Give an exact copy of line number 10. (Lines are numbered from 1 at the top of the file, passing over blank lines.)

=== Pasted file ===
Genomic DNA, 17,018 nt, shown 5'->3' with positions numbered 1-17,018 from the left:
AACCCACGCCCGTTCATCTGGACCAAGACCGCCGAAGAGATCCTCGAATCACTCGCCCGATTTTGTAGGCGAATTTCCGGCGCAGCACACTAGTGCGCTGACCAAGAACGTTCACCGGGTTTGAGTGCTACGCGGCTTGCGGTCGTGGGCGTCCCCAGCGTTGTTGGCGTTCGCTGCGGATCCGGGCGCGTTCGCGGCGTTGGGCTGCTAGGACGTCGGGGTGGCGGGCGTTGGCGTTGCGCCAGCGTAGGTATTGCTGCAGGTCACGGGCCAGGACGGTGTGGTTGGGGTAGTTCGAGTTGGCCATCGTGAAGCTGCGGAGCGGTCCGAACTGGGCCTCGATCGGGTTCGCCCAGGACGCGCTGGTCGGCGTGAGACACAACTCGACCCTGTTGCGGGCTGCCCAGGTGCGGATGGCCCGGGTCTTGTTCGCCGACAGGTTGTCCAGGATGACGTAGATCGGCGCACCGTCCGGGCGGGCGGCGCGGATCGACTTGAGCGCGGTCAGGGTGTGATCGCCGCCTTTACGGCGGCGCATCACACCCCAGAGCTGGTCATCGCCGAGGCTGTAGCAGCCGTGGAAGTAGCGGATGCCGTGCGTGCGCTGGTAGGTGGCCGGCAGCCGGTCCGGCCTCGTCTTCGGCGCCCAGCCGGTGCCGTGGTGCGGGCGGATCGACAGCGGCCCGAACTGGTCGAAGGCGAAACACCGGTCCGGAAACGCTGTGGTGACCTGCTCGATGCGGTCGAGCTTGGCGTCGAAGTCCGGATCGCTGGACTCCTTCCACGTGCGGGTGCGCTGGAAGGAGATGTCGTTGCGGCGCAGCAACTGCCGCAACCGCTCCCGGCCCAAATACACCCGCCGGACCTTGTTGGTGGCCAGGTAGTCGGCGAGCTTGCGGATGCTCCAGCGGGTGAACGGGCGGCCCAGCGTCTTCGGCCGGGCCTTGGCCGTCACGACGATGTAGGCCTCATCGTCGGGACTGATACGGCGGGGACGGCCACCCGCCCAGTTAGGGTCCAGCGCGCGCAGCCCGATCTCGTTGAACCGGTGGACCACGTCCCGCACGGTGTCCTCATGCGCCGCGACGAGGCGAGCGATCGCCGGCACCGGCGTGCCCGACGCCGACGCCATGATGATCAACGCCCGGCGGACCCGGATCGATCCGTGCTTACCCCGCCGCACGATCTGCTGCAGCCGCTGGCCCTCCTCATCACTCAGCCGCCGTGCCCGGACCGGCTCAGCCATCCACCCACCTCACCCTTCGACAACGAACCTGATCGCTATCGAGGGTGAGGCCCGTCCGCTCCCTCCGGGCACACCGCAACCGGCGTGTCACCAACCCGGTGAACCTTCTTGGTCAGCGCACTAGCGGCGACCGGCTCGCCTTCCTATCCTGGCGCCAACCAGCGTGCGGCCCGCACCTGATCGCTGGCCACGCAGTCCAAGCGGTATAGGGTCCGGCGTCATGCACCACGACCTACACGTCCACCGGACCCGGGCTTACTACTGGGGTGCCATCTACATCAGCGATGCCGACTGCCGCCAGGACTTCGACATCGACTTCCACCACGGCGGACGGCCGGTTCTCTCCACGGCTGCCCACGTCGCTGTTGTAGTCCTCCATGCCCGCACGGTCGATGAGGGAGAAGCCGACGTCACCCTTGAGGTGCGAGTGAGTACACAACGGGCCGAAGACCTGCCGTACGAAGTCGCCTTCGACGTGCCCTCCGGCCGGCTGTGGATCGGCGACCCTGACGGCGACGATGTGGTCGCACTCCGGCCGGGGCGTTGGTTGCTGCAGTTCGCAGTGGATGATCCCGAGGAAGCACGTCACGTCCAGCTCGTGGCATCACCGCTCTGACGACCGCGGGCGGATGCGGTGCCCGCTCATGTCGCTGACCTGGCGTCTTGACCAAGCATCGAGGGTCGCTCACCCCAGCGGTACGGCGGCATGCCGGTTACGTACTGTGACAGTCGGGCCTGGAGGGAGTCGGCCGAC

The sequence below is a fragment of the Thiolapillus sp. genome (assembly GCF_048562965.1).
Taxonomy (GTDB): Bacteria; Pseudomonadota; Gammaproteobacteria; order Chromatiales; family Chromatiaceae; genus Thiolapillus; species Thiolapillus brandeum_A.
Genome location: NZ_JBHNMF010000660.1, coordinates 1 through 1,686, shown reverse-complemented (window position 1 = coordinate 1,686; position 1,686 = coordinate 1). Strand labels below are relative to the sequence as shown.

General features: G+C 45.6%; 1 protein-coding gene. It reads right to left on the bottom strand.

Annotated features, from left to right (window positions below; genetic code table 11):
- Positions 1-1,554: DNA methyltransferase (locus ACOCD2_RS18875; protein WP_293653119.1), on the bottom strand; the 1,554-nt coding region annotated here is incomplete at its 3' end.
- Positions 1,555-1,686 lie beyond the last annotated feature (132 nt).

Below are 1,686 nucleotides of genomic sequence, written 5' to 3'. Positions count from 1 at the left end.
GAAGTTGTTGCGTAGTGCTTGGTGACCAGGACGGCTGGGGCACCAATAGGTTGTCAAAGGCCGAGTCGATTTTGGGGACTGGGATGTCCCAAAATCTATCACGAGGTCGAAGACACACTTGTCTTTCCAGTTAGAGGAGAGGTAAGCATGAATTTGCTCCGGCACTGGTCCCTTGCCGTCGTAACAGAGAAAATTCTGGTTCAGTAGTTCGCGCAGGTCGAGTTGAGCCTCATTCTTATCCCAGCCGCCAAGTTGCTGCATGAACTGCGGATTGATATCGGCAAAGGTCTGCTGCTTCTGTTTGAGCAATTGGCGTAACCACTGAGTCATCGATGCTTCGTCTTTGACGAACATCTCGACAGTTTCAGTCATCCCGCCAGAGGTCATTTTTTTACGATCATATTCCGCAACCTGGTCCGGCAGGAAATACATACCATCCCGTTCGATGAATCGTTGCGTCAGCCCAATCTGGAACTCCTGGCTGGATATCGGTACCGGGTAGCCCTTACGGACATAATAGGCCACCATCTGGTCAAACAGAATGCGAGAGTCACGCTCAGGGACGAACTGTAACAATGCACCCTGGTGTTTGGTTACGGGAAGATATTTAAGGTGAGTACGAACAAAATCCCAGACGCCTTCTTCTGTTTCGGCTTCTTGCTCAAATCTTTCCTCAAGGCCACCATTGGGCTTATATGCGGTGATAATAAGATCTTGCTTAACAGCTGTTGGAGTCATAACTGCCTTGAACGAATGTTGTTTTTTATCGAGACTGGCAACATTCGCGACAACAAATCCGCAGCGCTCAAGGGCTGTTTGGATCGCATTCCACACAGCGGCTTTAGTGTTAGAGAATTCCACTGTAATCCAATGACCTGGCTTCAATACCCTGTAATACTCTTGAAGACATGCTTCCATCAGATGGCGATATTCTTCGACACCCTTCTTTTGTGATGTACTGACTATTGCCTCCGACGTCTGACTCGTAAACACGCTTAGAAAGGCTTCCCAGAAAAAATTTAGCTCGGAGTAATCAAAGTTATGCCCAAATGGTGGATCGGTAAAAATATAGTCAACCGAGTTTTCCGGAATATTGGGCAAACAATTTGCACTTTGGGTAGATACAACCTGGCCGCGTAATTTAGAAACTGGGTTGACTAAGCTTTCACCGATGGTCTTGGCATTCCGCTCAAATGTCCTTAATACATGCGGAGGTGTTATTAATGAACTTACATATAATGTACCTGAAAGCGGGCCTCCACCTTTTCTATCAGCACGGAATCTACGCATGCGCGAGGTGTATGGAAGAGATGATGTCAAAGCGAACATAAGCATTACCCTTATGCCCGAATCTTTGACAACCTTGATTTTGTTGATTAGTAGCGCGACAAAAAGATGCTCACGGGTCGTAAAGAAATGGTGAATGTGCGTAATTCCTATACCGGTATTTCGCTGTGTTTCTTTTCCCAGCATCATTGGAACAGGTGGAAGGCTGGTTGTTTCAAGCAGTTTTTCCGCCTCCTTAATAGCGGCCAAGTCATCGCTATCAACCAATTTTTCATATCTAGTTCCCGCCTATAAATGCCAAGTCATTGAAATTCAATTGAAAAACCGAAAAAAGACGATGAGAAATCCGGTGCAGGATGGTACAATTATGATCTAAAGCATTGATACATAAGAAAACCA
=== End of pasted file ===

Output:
Below are 1,686 nucleotides of genomic sequence, written 5' to 3'. Positions count from 1 at the left end.